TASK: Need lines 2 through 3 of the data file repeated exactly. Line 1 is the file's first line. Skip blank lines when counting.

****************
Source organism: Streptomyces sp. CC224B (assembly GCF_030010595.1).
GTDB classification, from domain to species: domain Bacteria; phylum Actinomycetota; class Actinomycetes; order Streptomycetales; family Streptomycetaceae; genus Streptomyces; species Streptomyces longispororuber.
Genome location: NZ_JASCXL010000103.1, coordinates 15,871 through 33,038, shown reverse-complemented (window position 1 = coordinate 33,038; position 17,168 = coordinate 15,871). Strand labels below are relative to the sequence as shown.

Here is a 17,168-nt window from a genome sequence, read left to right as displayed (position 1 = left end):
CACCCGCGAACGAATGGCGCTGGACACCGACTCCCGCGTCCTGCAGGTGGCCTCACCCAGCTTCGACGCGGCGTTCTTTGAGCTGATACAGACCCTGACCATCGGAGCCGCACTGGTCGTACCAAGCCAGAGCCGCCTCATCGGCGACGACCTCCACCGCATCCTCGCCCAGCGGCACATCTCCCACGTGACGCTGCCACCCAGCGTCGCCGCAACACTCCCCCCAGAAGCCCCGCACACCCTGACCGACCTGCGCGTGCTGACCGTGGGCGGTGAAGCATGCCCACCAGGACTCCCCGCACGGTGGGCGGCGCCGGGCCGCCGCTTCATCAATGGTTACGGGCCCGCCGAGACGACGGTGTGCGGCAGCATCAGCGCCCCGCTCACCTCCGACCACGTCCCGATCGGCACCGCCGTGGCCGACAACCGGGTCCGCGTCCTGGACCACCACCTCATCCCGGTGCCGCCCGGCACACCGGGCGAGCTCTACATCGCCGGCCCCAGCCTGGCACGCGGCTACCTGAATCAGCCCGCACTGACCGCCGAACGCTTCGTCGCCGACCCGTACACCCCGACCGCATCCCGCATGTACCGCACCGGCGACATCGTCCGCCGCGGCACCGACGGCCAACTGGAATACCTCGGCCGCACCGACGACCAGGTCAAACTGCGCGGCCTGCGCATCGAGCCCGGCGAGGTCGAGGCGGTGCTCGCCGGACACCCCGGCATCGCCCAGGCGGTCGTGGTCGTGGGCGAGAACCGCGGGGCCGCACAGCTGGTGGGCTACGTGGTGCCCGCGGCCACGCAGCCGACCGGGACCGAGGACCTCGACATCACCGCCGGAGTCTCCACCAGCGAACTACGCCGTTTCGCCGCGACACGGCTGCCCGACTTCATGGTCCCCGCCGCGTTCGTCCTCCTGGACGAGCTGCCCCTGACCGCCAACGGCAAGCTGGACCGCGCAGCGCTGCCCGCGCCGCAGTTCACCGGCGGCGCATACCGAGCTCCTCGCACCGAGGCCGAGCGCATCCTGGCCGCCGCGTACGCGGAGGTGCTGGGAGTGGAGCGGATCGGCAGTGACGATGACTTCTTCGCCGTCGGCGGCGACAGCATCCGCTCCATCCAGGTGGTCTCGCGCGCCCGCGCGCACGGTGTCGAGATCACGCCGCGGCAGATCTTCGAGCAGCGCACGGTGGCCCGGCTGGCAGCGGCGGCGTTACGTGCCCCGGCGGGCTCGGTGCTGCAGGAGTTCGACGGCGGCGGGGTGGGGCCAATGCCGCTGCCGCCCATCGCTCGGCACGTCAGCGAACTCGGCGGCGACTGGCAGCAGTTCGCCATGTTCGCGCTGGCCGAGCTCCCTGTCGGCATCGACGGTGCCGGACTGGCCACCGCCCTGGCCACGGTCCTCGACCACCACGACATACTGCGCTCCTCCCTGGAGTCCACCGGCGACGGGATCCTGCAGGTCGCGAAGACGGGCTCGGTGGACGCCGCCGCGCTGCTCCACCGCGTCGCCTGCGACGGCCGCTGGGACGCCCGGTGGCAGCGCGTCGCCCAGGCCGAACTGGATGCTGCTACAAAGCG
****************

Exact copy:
GTDB classification, from domain to species: domain Bacteria; phylum Actinomycetota; class Actinomycetes; order Streptomycetales; family Streptomycetaceae; genus Streptomyces; species Streptomyces longispororuber.
Genome location: NZ_JASCXL010000103.1, coordinates 15,871 through 33,038, shown reverse-complemented (window position 1 = coordinate 33,038; position 17,168 = coordinate 15,871). Strand labels below are relative to the sequence as shown.